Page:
I found out that steel wheels weren’t a good idea on skateboards, because it you hit a pebble in the street, it would send you flying onto the pavement; pronto! The rubber wheels came later, but that didn’t – in any way – stop the surfing enthusiasts, without a surf, from riding and flipping their boards around the town in unimaginable ways.
The sidewalks are for pedestrians, bicyclists, and you. It gives me energy to see you.
If I get hit; that’s the way things go.
Try not to hurt yourselves!
Politicians are always trying to tug at our heart strings by bringing children or handicapped people into the discussion. Today, we are supposed to believe that congresspeople have to spend their entire time in congress getting money to “win” their next term, so they can help the children and the handicapped people.
Actually, that is old stuff. Today, politicians seem to think the best way to woo us is to break unions, take away governmental programs that help children, handicapped people, seniors, and the poor.
I’m not that great a writer, but I can refer you to someone who is.
This piece reminded me of a video I saw on YouTube which proves things could possibly change VERY SLOWLY over generations:
Are we that generation?
Source: Us Against Greed
Ten Numbers the Rich would like Fudged
The numbers reveal the deadening effects of inequality in our country, and confirm that tax avoidance, rather than a lack of middle-class initiative, is the cause.
1. Only THREE PERCENT of the very rich are entrepreneurs.
According to both Marketwatch and economist Edward Wolff, over 90 percent of the assets owned by millionaires are held in a combination of low-risk investments (bonds and cash), personal business accounts, the stock market, and real estate. Only 3.6 percent of taxpayers in the top .1% were classified as entrepreneurs based on 2004 tax returns. A 2009 Kauffman Foundation study found that the great majority of entrepreneurs come from middle-class backgrounds, with less than 1 percent of all entrepreneurs coming from very rich or very poor backgrounds.
2. Only FOUR OUT OF 150 countries have more wealth inequality than us.
In a world listing compiled by a reputable research team (which nevertheless prompted double-checking), the U.S. has greater wealth inequality than every measured country in the world except for Namibia, Zimbabwe, Denmark, and Switzerland.
3. An amount equal to ONE-HALF the GDP is held untaxed overseas by rich Americans.
The Tax Justice Network estimated that between $21 and $32 trillion is hidden offshore, untaxed. With Americans making up 40% of the world’s Ultra High Net Worth Individuals, that’s $8 to $12 trillion in U.S. money stashed in far-off hiding places.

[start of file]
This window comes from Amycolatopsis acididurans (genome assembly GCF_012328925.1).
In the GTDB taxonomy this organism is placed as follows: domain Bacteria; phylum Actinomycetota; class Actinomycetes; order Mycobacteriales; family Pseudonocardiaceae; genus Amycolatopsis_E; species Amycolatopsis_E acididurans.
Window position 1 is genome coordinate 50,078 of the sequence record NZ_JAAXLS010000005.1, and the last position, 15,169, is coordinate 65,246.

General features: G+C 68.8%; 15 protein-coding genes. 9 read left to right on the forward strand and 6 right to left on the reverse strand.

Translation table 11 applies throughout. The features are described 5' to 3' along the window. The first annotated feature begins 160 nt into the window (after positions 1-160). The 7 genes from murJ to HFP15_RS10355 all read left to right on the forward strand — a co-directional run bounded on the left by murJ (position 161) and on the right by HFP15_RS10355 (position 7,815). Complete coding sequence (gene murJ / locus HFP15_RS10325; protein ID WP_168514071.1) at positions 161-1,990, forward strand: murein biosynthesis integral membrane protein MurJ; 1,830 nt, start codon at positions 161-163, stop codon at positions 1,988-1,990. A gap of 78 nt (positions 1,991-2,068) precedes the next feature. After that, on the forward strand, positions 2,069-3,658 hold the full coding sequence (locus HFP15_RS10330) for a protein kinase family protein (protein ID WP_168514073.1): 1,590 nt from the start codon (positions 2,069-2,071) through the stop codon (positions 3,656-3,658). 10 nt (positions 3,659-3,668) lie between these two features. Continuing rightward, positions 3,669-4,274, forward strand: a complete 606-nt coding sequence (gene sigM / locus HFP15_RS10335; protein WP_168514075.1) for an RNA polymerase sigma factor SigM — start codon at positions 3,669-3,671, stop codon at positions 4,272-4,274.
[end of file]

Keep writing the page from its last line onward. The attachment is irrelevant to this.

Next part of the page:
Based on a historical stock market return of 6%, up to $750 billion of income is lost to the U.S. every year, resulting in a tax loss of about $260 billion.
4. Corporations stopped paying HALF OF THEIR TAXES after the recession.
After paying an average of 22.5% from 1987 to 2008, corporations have paid an annual rate of 10% since. This represents a sudden $250 billion annual loss in taxes.
U.S. corporations have shown a pattern of tax reluctance for more than 50 years, despite building their businesses with American research and infrastructure. They’ve passed the responsibility on to their workers. For every dollar of workers’ payroll tax paid in the 1950s, corporations paid three dollars. Now it’s 22 cents.
People should start sending – hand written – letters, through the mail to their friends.
There’s no way they can open all of them without being noticed, and it will create many jobs for mail carriers!
I’m a job-creator!
PLUS: It’s a felony to open somebody’s mail.
It only has to say: I love you.
The setting for “Les Misérables” is Occupy Paris – in the 1800s. The heroes of the musical are the 99 percent – idealistic but poor students, orphans, the unemployed and hungry, exploited workers railing against abuses by the obscenely wealthy. The villain of the musical is Javert, a policeman dedicated to crushing a revolt by working Parisians. As a mediocre musical, the show has broken box office records. Now director Tobe Hooper has made the long-awaited film. But the whole “Les Mis” phenomenon has had zero political resonance. I think it’s because the protagonist doesn’t know whose side he’s on.
Marshall Fine summarizes the plot, such as it is:
The story – distilled from Victor Hugo’s five-section, 1,200-plus-page historical novel (full disclosure: Never read it, don’t intend to) – focuses on Jean Valjean (Hugh Jackman), about to be released from prison after serving 19 years for stealing a loaf of bread. On his way out of prison, his jailer, Javert (Russell Crowe), warns Valjean that he will be dogging him, just waiting for him to violate his parole so he can send Valjean back to the clink.
Instead, Valjean disappears, popping up a dozen years later as the rich owner of a factory and mayor of a small town; these kind of story twists were so much easier in the days before mass media. But he’s still looking in his rearview mirror for Javert. So he’s understandably distracted when his factory foreman sexually harasses and then fires a poor single mother named Fantine (Anne Hathaway). Her life goes so far off the tracks that she’s become a dying, tubercular prostitute when her path next crosses Valjean’s – whose guilt at Fantine’s fate leads to his vow at her deathbed to find and take care of her daughter, Cosette.